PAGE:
Overview: Effectively managing employees requires many things from HR. Employee management has many areas of concern. First and foremost, it is critical to draft and implement employee handbooks as well as workplace rules and policies. This sets ground rules for employee conduct and behavior and ensures consistency and uniformity when faced with common workplace issues. With employers under constant scrutiny, it is important to maintain and enforce policies against employee discrimination and harassment and guarantee compliance with equal employment opportunity laws. Employers should also make sure that they know how to properly respond to employee request for leave and time off from work as well as evaluate employee performance and determine advancement and promotion opportunities.
Other challenges employers may be faced with when managing a workforce include monitoring employee activity while protecting the employee right to privacy, providing training to supervisors and employees at all levels, and communicating with employees regarding workplace issues, employer expectations and discipline.
Trends: Federal, state and municipal laws are expanding equal employment opportunity laws to caregivers, pregnant women, transgender workers and others. There is also a growing movement among the states to pass legislation aimed at combating workplace bullying and ensure a healthy workplace.
Further, with an increase in employee use of the internet and social media, there are two issues employers should be keenly aware of. There is a move for legislation to prevent employers from requiring that employees and applicants provide their user names and passwords to social media networks. Second, the NLRB has shown that it is willing to strike down common workplace policies regarding social media, employee communications, investigations and confidentiality claiming such policies interfere with the right of union and non-union employees to engage in protected concerted activity.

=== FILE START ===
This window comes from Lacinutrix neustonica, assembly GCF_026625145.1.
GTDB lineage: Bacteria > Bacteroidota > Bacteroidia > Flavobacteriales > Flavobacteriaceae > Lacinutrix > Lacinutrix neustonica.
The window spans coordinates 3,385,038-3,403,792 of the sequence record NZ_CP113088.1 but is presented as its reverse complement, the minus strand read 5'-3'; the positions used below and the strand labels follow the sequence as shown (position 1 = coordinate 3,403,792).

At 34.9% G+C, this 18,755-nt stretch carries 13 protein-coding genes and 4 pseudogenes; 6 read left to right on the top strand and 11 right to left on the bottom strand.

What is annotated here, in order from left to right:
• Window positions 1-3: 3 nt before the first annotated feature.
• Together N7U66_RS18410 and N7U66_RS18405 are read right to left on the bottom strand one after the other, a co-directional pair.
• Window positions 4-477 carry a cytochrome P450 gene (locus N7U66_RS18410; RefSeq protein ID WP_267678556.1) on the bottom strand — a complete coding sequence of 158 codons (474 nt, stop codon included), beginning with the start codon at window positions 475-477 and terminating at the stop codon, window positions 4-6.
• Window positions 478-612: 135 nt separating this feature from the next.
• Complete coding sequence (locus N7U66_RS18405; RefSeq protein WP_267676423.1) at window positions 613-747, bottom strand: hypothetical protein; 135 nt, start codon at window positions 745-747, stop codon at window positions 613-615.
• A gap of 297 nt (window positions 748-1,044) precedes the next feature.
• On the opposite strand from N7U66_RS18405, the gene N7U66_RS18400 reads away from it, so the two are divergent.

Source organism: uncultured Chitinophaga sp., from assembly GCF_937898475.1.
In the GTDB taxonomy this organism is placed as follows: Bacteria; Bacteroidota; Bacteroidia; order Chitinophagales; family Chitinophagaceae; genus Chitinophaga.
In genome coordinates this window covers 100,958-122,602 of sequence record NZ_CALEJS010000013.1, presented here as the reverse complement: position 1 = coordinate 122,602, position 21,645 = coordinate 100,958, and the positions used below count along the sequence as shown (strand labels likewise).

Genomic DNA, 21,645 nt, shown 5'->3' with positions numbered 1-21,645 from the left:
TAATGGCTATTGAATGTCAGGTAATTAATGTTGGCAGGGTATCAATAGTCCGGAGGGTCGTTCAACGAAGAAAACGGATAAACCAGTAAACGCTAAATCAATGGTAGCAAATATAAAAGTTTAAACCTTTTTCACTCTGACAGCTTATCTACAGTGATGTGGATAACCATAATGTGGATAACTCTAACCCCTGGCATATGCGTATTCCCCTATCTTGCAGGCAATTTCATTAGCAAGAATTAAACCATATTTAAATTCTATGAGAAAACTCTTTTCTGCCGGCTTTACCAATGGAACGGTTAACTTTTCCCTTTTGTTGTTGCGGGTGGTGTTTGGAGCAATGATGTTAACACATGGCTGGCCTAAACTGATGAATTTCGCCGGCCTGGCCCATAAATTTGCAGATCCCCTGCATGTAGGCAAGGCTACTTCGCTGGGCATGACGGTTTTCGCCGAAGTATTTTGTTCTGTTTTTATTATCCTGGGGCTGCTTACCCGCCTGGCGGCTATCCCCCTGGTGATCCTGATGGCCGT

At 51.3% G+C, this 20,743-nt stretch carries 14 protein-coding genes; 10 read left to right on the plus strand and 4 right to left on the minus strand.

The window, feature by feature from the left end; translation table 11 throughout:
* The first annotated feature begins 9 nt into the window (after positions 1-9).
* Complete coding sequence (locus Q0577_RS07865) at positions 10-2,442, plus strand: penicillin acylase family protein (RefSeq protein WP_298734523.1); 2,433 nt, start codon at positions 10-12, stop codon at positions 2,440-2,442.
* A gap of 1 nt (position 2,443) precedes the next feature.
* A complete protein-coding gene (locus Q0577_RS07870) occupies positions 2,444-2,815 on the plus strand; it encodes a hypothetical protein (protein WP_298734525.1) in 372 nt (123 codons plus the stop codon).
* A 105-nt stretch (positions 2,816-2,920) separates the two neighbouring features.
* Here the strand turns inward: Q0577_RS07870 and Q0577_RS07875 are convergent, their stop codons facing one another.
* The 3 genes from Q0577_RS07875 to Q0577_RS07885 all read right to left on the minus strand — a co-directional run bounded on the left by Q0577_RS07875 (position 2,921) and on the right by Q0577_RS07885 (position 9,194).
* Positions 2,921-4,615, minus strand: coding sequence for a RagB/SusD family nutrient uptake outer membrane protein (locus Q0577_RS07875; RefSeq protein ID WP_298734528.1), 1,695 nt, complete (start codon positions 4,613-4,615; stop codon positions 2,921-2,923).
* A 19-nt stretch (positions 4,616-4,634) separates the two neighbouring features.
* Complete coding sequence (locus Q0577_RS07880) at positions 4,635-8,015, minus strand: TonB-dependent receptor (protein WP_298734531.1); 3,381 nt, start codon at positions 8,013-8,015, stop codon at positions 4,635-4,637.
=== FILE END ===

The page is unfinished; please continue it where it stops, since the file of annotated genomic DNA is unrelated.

Author: Beth Zoller, JD, Legal Editor
Minnesota lawmakers made some important changes to the existing workers' compensation scheme that could affect workers' compensation costs and obligations for employers. Minnesota employers should familiarize themselves with the changes and take action to prepare for the implementation date of the changes: October 1, 2013.
A $240 million jury verdict for the EEOC - the highest verdict in EEOC history - against Hill County Farms d/b/a Henry's Turkey Service, for severe discrimination and harassment against intellectually disabled plant workers in violation of the Americans with Disabilities Act, has been reduced to $3.4 million.
The Other Leaves: Oregon and the Employee Communications: Oregon sections of the Employment Law Manual have been updated to reflect a relaxed employee eligibility criteria and a new posting requirement under Oregon's amended domestic violence leave law.
In-depth review of the spectrum of Oregon employment law requirements HR must follow with respect to other leaves.
Covered employers in Oregon will need to revise their policies and practices regarding domestic violence leave to account for the relaxed employee eligibility criteria and newly added posting requirements, effective January 1, 2014.
Legal considerations for employers regarding managing employees through HR. Employee management tips and support for the human resources professional.
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